A GOVERNMENT pledge to spend £1bn on 18 offshore wind farms, including one on Teesside, was last night hailed as a coup for the region.

In a drive to safeguard the environment, the Government has put forward the plan to quadruple the amount of electricity Britain produces from wind, providing enough power for more than 1m homes.

In the North-East, this will mean about 120,000 homes being supplied by a wind farm off the coast between Hartlepool and Redcar. The project will involve the siting of up to 30 turbines on a plant capable of a 60-megawatt output. It will be developed by Northern Electric and Gas, which has gained permission for the farm from the Crown Estates, landowner of the UK's territorial seabed.

Julian Kenyon, Northern Electric's public affairs manager, said: "The Port of Tees, and Teesside generally, are ideally placed to provide support for the project during the construction and operational phases of the wind farm, which will benefit the local economy.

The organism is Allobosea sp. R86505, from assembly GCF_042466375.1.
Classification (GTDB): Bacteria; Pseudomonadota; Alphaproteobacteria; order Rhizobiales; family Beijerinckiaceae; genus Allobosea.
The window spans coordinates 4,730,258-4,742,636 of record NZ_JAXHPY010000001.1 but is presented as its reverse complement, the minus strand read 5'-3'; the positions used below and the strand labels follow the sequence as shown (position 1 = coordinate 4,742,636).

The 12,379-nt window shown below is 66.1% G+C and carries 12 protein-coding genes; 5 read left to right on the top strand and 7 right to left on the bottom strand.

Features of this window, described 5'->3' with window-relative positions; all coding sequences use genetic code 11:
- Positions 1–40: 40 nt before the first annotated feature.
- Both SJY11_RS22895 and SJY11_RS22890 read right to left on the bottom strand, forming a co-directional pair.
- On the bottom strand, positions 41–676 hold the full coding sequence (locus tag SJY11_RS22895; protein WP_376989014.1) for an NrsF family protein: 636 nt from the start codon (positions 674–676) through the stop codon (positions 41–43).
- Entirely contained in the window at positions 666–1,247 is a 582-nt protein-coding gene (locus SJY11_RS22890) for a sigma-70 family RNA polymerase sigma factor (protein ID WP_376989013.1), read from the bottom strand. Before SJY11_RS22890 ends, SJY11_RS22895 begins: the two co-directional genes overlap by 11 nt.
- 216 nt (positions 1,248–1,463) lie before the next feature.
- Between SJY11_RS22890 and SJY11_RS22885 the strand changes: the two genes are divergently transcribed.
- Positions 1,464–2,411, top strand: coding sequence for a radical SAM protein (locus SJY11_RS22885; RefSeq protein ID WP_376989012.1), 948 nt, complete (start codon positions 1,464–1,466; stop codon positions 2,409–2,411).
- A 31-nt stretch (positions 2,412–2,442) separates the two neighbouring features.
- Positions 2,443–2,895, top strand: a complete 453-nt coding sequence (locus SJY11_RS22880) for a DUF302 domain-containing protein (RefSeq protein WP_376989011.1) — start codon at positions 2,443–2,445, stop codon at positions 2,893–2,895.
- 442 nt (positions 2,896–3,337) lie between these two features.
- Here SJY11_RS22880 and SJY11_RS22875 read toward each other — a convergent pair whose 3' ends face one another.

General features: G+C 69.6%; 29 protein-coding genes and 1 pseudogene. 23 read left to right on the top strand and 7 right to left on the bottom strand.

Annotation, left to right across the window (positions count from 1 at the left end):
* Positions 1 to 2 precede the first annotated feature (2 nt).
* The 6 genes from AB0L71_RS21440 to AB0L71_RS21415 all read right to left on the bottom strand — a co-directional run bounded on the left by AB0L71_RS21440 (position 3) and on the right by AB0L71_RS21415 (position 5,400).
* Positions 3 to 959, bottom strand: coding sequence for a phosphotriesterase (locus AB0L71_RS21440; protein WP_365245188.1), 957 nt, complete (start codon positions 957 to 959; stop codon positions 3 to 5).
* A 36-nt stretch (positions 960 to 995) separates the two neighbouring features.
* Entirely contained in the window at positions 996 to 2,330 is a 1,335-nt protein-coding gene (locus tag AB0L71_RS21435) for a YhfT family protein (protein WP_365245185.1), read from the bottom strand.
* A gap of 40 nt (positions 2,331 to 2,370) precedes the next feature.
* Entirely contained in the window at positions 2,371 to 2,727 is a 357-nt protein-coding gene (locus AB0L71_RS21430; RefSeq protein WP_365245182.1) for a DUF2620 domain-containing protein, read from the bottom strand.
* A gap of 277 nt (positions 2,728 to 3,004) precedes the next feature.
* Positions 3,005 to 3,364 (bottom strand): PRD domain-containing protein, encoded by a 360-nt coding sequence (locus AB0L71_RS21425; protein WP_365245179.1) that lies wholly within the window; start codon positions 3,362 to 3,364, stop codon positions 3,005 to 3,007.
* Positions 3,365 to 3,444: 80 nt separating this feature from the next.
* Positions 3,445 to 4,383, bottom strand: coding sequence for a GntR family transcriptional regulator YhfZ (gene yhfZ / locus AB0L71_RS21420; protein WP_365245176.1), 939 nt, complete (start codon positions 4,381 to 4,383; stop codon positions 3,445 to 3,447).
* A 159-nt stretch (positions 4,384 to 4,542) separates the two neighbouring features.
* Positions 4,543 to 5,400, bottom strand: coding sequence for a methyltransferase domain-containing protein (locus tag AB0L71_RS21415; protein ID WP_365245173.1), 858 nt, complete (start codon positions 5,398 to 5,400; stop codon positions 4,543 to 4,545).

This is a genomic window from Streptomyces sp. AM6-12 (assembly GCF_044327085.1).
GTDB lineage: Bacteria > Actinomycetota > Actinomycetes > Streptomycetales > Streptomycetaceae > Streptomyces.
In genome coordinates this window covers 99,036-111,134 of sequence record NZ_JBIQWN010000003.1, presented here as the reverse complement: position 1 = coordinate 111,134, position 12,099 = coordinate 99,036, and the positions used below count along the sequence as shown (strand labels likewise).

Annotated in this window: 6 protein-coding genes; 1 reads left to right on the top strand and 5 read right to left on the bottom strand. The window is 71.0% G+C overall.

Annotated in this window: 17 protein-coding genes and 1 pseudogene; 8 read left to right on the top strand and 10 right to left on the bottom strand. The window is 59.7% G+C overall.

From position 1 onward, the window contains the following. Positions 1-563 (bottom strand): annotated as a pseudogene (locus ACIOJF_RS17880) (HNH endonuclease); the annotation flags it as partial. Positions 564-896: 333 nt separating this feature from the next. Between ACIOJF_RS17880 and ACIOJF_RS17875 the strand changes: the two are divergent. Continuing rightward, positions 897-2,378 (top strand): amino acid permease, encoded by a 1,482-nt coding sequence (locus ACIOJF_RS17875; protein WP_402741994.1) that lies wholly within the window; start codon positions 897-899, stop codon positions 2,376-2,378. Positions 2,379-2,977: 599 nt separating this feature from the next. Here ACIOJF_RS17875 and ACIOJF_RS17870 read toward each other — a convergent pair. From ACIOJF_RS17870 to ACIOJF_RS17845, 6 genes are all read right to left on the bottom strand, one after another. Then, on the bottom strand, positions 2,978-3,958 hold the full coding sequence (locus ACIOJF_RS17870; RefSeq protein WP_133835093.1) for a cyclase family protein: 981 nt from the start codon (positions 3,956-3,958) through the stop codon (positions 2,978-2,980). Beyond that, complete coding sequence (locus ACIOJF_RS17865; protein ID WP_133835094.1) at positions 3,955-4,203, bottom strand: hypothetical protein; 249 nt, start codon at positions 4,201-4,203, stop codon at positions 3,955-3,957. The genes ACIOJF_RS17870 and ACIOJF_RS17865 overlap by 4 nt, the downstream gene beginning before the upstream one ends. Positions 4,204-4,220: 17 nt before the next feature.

"The British Wind Energy Association is predicting 8,000 new jobs, potentially rising to 35,000. Hopefully, some of them will be factored into the North-East."

The company applied to build the £60m to £70m farm to help it achieve its Renewable Obligation to the Government, under which it has promised to supply ten per cent of its power from green sources by 2010.

Construction should start in 2004-5, provided planning permission is granted, and Northern Electric hopes to sign a 22-year lease.

News of the development follows the announcement of a feasibility study for another wind farm, capable of supplying 45,000 homes, on land owned by steelmaker Corus.

Redcar and Cleveland Borough Council leader, Councillor Dave Walsh, said: "This is exciting news running alongside the announcement made earlier this week and it reflects my view that we shouldn't just be siting wind farms, we should be manufacturing them."